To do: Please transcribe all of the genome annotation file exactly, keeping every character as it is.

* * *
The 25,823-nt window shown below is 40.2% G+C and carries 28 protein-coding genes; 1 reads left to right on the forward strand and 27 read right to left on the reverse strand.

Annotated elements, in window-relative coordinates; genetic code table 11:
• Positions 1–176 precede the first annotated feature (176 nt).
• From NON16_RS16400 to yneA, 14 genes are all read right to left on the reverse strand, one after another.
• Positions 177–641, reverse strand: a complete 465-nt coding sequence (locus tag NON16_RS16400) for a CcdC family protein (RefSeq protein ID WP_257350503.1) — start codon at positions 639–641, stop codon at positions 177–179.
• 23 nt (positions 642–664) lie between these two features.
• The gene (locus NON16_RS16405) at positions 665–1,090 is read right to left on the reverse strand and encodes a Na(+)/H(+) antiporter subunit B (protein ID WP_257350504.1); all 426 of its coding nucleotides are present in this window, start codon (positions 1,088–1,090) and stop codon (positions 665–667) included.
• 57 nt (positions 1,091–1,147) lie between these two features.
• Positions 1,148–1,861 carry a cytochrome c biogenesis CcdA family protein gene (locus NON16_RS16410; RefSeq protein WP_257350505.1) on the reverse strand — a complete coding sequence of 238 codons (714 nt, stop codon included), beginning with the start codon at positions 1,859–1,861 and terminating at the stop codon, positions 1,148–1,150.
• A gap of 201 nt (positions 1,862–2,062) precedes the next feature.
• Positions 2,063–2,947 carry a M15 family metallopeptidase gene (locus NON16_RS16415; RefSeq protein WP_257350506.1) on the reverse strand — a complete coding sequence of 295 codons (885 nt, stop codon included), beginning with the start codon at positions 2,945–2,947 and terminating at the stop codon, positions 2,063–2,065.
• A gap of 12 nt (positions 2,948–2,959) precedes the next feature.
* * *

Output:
The 25,823-nt window shown below is 40.2% G+C and carries 28 protein-coding genes; 1 reads left to right on the forward strand and 27 read right to left on the reverse strand.

Annotated elements, in window-relative coordinates; genetic code table 11:
• Positions 1–176 precede the first annotated feature (176 nt).
• From NON16_RS16400 to yneA, 14 genes are all read right to left on the reverse strand, one after another.
• Positions 177–641, reverse strand: a complete 465-nt coding sequence (locus tag NON16_RS16400) for a CcdC family protein (RefSeq protein ID WP_257350503.1) — start codon at positions 639–641, stop codon at positions 177–179.
• 23 nt (positions 642–664) lie between these two features.
• The gene (locus NON16_RS16405) at positions 665–1,090 is read right to left on the reverse strand and encodes a Na(+)/H(+) antiporter subunit B (protein ID WP_257350504.1); all 426 of its coding nucleotides are present in this window, start codon (positions 1,088–1,090) and stop codon (positions 665–667) included.
• 57 nt (positions 1,091–1,147) lie between these two features.
• Positions 1,148–1,861 carry a cytochrome c biogenesis CcdA family protein gene (locus NON16_RS16410; RefSeq protein WP_257350505.1) on the reverse strand — a complete coding sequence of 238 codons (714 nt, stop codon included), beginning with the start codon at positions 1,859–1,861 and terminating at the stop codon, positions 1,148–1,150.
• A gap of 201 nt (positions 1,862–2,062) precedes the next feature.
• Positions 2,063–2,947 carry a M15 family metallopeptidase gene (locus NON16_RS16415; RefSeq protein WP_257350506.1) on the reverse strand — a complete coding sequence of 295 codons (885 nt, stop codon included), beginning with the start codon at positions 2,945–2,947 and terminating at the stop codon, positions 2,063–2,065.
• A gap of 12 nt (positions 2,948–2,959) precedes the next feature.